Area writer brings light touch to jagged edge
There's a reason why one of the continuing characters in Edie Claire's mystery series is a veterinarian.
"It helps justify my education," she says with a laugh. Claire is a licensed veterinarian, but tending to animals never had quite the appeal as writing for the McCandless resident, who began penning mystery novels a few years ago.
Her fourth book, "Never Kissed Goodnight," again features Pittsburgh-based Leigh Koslow, an intrepid advertising writer who has a knack for inserting herself into dangerous situations.
"She is based on me," Claire says. "It's hard to write a character that's not. But she's more neurotic, and her life has been a lot less settled than mine."
In "Never Kissed Goodnight," Claire reintroduces a character from a previous novel, Koslow's cousin Cara. When Cara's husband, Gil, starts acting mysteriously - staying out late, grabbing the mail first, and generally sneaking around - she enlists her cousin to tail the errant spouse.
All, however, is not as it seems. Gil is trying to protect Cara from her past, as the father she never knew comes back to Pittsburgh as a result of a botched counterfeiting deal. Soon, the family is under attack from a dangerous hood who resembles Mick Jagger, causing scenes that range from panic to hilarity:
Leigh took a deep breath. She needed it. "Mrs. Snodgrass," she asked unsteadily," do you know who Mick Jagger is?"
She snorted. "Doesn't everyone• What's some middle-aged rocker got to do with anything?"
"I was wondering if the man you saw looked like him at all."
"Mrs. Snodgrass stared at her a moment, then at the Penguins mug, as if wondering why she'd overdone it. "You think Mick Jagger broke into your aunt's house?" she asked hesitantly.
Leigh laughed, spewing a mouthful of the glorious tea across her jacket. "Of course not," she chuckled. ... "Of course not. It's just that I thought they might have something in common."
Mrs. Snodgrass thought a moment, then looked at her. "Oh, I see. Yeah, I guess the guy did have big lips. Skinny face, big lips. Ugly as sin. That what you mean?"
Claire says that, unlike Koslow, all of the other characters came from her imagination. But she tried to stay true to life by penning them with a variety of quirks and failings.
"You do see books with characters that seem cardboard, that seem too good to be true, and I did want the characters to be that way," she says. "They're the kind of people you might look at and think their life is perfect if you don't know them very well. But obviously, if you get them to know them, it's not true. That's true in real life, and I wanted it to be true for the characters to make them more realistic."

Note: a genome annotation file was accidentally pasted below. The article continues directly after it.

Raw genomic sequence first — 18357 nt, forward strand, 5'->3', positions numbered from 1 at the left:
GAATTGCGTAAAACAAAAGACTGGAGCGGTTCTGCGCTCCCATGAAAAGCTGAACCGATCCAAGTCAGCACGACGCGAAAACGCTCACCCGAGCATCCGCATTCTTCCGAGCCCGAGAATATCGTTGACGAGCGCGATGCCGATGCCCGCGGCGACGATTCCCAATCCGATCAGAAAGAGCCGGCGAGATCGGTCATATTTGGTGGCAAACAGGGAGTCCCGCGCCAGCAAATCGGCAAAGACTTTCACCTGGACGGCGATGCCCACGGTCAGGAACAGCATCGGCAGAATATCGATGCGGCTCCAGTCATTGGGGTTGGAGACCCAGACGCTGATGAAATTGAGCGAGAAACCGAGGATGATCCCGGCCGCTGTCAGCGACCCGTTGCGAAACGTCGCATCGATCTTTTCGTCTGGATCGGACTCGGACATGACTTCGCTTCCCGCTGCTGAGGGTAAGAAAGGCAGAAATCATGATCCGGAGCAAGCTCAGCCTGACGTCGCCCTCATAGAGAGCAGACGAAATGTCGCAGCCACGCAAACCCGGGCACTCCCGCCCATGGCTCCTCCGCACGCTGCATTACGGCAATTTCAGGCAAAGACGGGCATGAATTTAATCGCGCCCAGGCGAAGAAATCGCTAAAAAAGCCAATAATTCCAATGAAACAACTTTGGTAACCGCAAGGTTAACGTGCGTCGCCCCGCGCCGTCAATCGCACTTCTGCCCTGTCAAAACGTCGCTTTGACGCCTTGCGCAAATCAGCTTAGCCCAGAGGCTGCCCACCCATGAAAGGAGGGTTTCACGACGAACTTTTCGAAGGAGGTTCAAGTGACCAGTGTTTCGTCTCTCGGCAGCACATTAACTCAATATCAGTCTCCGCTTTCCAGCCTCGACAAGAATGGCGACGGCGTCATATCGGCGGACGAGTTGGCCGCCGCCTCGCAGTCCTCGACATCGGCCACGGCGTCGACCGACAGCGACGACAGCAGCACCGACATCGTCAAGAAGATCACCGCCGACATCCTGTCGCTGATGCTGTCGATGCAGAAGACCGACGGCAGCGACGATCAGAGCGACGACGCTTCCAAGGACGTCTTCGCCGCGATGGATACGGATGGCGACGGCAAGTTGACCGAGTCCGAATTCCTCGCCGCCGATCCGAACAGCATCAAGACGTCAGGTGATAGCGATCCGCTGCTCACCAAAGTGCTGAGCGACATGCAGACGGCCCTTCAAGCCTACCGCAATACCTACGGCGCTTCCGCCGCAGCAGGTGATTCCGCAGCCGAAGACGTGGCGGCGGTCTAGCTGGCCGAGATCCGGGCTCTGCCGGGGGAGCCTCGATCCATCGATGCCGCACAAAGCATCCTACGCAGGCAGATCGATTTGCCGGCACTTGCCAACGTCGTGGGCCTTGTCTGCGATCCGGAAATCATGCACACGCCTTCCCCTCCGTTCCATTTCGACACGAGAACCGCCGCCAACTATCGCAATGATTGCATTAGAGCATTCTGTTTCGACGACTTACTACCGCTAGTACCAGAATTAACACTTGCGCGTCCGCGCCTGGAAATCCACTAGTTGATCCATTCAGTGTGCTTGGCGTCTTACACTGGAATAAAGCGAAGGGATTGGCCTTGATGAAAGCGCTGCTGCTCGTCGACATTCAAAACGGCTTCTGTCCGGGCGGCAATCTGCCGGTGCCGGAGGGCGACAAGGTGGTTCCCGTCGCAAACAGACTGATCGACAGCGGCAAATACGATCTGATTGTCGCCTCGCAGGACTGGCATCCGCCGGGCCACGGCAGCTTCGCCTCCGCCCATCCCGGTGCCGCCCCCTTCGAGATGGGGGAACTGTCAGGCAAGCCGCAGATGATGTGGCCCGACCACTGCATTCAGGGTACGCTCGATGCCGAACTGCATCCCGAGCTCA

It's Koslow, however, who remains the focal point of Claire's writing - an attractive, bright but impetuous woman who always seems to get into and out of hairy situations. But with five books completed - her next novel, "Never Tease a Siamese," will be released next summer - Claire realizes she's running out of plausible scenarios for Koslow.
"I think it's very hard to keep a character going," she says. "The basic problem is it's an amateur sleuth mystery, and it's impossible to write a realistic amateur sleuth because they don't exist. There simply is no person who goes around solving crimes, side by side with the police, without being on the force. So, naturally, you have to make the character a little bit stupid, a little bit naive, a little bit neurotic, in order to have them get into situations where there is going to be conflict."
Claire's solution to her quandary will be a respite from the Koslow character, at least for one book. She is starting work on a romantic suspense novel, and plans to explore other avenues of fiction.
In the meantime, fans can look forward to at least one more novel featuring Koslow, with her penchant for doughnuts and other pastries. Hmm, could there be a possible tie-in with the new Krispy Kreme outlet in Cranberry•
"Tell them," Claire says quickly, "I'm willing to talk."